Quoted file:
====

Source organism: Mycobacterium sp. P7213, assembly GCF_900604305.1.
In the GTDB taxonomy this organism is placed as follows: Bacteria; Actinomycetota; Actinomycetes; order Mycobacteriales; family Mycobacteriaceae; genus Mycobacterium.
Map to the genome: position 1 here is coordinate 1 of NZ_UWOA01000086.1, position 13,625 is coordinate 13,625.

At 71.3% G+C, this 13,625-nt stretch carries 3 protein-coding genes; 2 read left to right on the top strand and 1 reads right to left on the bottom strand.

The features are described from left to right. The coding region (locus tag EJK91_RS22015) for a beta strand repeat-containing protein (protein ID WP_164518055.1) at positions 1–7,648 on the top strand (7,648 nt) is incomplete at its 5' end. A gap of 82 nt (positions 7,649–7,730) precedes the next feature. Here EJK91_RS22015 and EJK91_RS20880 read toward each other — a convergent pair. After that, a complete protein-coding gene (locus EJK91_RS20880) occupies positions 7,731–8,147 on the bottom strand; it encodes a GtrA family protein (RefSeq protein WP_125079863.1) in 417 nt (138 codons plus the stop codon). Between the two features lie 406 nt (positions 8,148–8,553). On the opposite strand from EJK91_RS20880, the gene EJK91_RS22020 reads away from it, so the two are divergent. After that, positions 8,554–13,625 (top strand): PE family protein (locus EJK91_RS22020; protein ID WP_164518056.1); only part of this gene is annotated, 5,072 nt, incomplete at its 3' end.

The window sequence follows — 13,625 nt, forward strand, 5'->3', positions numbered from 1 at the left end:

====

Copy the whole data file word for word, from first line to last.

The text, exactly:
Source organism: Mycobacterium sp. P7213, assembly GCF_900604305.1.
In the GTDB taxonomy this organism is placed as follows: Bacteria; Actinomycetota; Actinomycetes; order Mycobacteriales; family Mycobacteriaceae; genus Mycobacterium.
Map to the genome: position 1 here is coordinate 1 of NZ_UWOA01000086.1, position 13,625 is coordinate 13,625.

At 71.3% G+C, this 13,625-nt stretch carries 3 protein-coding genes; 2 read left to right on the top strand and 1 reads right to left on the bottom strand.

The features are described from left to right. The coding region (locus tag EJK91_RS22015) for a beta strand repeat-containing protein (protein ID WP_164518055.1) at positions 1–7,648 on the top strand (7,648 nt) is incomplete at its 5' end. A gap of 82 nt (positions 7,649–7,730) precedes the next feature. Here EJK91_RS22015 and EJK91_RS20880 read toward each other — a convergent pair. After that, a complete protein-coding gene (locus EJK91_RS20880) occupies positions 7,731–8,147 on the bottom strand; it encodes a GtrA family protein (RefSeq protein WP_125079863.1) in 417 nt (138 codons plus the stop codon). Between the two features lie 406 nt (positions 8,148–8,553). On the opposite strand from EJK91_RS20880, the gene EJK91_RS22020 reads away from it, so the two are divergent. After that, positions 8,554–13,625 (top strand): PE family protein (locus EJK91_RS22020; protein ID WP_164518056.1); only part of this gene is annotated, 5,072 nt, incomplete at its 3' end.

The window sequence follows — 13,625 nt, forward strand, 5'->3', positions numbered from 1 at the left end: